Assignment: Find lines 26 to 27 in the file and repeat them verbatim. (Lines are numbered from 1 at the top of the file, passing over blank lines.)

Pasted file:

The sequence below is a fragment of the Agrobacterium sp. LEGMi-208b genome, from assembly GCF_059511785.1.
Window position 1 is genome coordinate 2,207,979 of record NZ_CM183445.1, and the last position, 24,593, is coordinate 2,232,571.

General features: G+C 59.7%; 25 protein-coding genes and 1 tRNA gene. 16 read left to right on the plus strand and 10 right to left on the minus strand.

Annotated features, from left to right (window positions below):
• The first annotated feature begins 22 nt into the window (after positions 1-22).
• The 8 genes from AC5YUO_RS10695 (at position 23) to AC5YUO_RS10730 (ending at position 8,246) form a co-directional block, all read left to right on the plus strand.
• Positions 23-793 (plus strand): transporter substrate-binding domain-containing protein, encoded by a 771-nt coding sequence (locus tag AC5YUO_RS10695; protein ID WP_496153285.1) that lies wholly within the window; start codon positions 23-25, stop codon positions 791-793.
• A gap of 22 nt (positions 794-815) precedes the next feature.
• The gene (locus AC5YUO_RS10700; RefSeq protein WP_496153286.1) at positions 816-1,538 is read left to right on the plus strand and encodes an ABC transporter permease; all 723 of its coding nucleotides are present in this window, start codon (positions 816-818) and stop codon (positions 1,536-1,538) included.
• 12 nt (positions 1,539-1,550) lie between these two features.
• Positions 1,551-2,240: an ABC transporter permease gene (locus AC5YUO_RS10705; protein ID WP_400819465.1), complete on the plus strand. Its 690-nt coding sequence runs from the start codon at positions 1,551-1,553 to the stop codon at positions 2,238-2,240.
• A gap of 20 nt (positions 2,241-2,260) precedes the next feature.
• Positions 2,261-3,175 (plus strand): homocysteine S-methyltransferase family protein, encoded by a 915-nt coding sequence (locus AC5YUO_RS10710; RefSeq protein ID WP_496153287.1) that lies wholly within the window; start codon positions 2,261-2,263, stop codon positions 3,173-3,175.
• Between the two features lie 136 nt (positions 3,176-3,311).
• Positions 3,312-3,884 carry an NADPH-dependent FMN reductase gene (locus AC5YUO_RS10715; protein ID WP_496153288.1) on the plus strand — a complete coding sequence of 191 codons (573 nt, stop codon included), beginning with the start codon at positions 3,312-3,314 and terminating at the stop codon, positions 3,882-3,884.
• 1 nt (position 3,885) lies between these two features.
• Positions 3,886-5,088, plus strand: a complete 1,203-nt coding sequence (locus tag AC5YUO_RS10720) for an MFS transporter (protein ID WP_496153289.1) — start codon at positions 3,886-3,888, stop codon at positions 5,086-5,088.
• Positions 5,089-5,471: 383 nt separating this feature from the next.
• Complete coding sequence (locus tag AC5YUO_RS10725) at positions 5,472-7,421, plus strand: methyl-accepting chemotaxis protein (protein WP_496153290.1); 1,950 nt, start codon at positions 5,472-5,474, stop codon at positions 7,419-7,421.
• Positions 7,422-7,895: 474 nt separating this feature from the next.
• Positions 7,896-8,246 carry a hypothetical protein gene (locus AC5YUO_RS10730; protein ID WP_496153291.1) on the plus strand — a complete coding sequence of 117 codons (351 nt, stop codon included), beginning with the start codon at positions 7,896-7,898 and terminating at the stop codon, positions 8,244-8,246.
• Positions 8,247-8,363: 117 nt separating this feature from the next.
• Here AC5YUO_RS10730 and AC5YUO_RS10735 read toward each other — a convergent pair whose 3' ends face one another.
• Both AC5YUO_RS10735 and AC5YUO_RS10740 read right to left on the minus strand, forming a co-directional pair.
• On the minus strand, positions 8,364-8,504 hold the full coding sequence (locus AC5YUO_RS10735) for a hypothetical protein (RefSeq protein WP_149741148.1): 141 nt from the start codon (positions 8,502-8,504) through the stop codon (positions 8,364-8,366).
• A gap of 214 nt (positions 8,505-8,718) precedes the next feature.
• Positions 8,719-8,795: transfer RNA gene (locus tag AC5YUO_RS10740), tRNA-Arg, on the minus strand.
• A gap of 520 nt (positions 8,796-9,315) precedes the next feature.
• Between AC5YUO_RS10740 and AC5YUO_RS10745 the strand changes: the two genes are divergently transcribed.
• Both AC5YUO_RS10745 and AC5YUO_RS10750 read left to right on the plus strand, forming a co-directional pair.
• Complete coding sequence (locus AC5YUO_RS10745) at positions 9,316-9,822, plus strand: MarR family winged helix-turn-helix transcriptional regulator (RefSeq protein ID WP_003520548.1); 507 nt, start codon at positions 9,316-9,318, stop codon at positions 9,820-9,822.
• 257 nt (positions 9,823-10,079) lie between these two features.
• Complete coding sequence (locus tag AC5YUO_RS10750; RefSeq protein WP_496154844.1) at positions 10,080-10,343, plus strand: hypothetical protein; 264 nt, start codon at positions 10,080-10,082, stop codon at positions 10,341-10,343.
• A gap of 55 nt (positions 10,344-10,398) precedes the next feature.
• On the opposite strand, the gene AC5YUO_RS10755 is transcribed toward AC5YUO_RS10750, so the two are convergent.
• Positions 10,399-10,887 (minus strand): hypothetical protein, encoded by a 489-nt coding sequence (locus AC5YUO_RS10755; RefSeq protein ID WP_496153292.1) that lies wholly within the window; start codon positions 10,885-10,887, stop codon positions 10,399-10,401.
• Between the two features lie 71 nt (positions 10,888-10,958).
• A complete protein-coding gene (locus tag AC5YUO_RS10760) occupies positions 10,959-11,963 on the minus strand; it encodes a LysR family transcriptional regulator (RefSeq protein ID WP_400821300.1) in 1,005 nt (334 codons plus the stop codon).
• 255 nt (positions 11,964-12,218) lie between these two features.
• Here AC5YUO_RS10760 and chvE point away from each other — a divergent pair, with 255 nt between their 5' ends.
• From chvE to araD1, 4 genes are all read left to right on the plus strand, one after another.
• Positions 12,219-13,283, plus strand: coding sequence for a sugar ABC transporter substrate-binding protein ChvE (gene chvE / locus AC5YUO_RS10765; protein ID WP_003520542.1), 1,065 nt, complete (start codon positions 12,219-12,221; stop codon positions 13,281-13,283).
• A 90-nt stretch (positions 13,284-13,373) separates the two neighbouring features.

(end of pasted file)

• A gap of 214 nt (positions 8,505-8,718) precedes the next feature.
• Positions 8,719-8,795: transfer RNA gene (locus tag AC5YUO_RS10740), tRNA-Arg, on the minus strand.